April Wine’s Myles Goodwyn does his part to help homeless

A well-known rocker with Nova Scotia ties is stepping up to help those in need.

Soleful Caring: Shoes for the Homeless, a campaign kicking off Saturday, is spearheaded by Myles Goodwyn, best known as the front man for April Wine. People can bring new or gently used shoes, sneakers and boots to Value Village in Bayers Lake to eventually be handed out at Metro Turning Point shelter in Halifax.

Goodwyn said he became aware of the need a few years ago while talking with his doctor about the importance of foot care. Goodwyn is a diabetic, as is one of his sons, so foot care is often top of mind. That led to a conversation about the challenges people struggling with homelessness can face, including getting a quality pair of shoes.

“It’s necessary for their survival,” Goodwyn said in a telephone interview.

“I thought I’d start down in Nova Scotia where I’m from and I know folks,” he said, adding that the plan is to eventually bring the campaign across the country, starting in Sydney, Saint John, N.B., and Charlottetown.

Melissa Phillips, the acting executive director at Shelter Nova Scotia, said the organization is a donation-driven group with an ability to help proportionate to the public’s generosity. That’s why it’s such a big deal when someone, such as Goodwyn, co-ordinates an effort to collect resources.

“Any time people come to us and they really want to make a difference in the community, it helps us help the people that we work with and it really does make an impact.”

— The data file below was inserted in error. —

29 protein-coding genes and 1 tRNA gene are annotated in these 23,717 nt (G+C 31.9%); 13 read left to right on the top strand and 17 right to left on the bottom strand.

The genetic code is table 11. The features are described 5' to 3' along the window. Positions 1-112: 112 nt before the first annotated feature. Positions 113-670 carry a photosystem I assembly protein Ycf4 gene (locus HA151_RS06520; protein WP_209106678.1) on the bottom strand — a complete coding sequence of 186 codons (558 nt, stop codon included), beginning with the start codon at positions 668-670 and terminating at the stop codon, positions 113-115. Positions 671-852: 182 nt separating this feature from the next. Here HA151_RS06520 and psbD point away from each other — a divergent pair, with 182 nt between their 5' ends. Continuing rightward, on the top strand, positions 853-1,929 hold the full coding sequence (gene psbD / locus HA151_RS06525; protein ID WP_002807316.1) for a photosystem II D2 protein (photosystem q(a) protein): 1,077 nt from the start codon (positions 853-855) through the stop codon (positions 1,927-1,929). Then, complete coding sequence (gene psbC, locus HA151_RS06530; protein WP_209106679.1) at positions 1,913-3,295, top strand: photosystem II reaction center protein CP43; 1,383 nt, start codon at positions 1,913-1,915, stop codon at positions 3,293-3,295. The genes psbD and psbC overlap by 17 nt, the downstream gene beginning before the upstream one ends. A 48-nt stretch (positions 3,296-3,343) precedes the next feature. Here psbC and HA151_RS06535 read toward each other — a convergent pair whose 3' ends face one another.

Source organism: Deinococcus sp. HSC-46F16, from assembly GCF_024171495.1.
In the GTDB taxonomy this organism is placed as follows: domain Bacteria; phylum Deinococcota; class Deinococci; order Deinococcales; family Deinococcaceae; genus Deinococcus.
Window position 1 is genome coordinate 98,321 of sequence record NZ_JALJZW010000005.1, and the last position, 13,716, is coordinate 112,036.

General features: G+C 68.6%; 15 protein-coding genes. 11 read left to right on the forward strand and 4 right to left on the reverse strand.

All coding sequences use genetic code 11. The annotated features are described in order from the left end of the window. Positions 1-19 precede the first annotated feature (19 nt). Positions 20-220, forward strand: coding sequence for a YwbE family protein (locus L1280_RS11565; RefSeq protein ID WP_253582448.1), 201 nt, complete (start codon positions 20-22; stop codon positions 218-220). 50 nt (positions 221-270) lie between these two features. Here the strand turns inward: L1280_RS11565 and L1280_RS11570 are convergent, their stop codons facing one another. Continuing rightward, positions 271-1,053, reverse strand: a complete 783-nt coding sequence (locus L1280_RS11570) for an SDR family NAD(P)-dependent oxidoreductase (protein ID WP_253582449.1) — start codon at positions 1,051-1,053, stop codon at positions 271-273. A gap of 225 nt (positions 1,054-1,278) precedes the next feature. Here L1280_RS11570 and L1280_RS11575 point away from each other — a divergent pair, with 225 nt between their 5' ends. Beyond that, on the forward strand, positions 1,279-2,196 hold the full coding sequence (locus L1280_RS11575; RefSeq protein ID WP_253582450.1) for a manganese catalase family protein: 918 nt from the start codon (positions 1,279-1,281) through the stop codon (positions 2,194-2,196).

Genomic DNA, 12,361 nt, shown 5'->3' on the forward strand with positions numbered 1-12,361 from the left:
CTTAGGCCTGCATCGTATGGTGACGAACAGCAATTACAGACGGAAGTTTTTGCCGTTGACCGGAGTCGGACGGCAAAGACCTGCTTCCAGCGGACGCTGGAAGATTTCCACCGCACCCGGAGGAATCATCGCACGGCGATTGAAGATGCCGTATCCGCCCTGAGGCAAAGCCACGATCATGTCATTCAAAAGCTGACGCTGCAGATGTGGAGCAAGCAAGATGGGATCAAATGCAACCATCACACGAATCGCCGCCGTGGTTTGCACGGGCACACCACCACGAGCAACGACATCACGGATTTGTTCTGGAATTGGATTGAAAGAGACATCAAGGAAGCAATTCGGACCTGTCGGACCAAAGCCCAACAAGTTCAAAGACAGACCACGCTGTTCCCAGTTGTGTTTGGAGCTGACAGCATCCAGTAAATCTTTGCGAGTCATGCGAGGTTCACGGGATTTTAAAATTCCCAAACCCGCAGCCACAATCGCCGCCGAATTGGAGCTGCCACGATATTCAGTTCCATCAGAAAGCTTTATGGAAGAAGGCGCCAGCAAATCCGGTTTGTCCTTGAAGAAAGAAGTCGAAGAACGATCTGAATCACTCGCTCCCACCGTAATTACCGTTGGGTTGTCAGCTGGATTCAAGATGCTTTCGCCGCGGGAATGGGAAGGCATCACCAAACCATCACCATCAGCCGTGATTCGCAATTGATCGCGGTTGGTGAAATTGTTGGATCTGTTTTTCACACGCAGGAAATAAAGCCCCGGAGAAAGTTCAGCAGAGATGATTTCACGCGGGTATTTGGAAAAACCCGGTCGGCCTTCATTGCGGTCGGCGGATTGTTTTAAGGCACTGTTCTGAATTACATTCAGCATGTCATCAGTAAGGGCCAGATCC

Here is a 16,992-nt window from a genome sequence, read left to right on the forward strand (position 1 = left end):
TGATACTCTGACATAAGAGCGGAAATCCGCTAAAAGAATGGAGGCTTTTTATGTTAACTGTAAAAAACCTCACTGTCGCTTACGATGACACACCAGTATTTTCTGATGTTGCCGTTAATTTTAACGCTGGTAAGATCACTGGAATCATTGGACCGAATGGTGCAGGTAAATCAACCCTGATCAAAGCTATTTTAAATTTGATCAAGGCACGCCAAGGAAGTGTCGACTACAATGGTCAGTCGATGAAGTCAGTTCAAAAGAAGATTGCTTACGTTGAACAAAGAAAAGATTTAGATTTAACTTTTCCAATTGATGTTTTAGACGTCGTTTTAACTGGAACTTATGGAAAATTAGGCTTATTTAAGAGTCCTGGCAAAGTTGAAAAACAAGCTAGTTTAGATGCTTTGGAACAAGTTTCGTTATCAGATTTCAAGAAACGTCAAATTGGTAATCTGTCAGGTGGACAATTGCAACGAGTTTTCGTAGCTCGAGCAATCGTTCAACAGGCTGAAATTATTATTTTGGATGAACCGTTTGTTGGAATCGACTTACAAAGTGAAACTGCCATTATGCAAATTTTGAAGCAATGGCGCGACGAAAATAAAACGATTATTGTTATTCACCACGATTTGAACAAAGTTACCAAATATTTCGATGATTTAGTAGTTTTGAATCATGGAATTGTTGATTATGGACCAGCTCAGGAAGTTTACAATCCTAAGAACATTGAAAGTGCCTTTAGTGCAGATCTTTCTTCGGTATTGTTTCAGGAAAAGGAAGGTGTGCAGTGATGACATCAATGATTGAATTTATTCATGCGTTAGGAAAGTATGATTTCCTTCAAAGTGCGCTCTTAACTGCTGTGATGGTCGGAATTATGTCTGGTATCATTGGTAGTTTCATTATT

There is a lot of demand for quality shoes and boots, especially at this time of year, said Phillips.

“We see people come in who may not have shoes or their shoes may be in very, very poor condition. People come to the shelter and sometimes they have very little by way of belongings,” she said.

“People come in in wintertime looking for a winter jacket or a pair of shoes and it’s important to be able to access those type of things so people have what they need when they’re going out in the elements.”

Shelter Nova Scotia provides support to about 1,500 people a year in the Halifax area, which translates to about 44,000 nights that people stay at Metro Turning Point. Efforts such as Soleful Caring also help to raise awareness and get more people involved in trying to help, said Phillips.

The first delivery of footwear will be made at Metro Turning Point on Jan. 14. Phillips said the goal is to collect 1,500 pairs of shoes during the campaign. Goodwyn and his doctor, Stan van Duyse, plan to attend.

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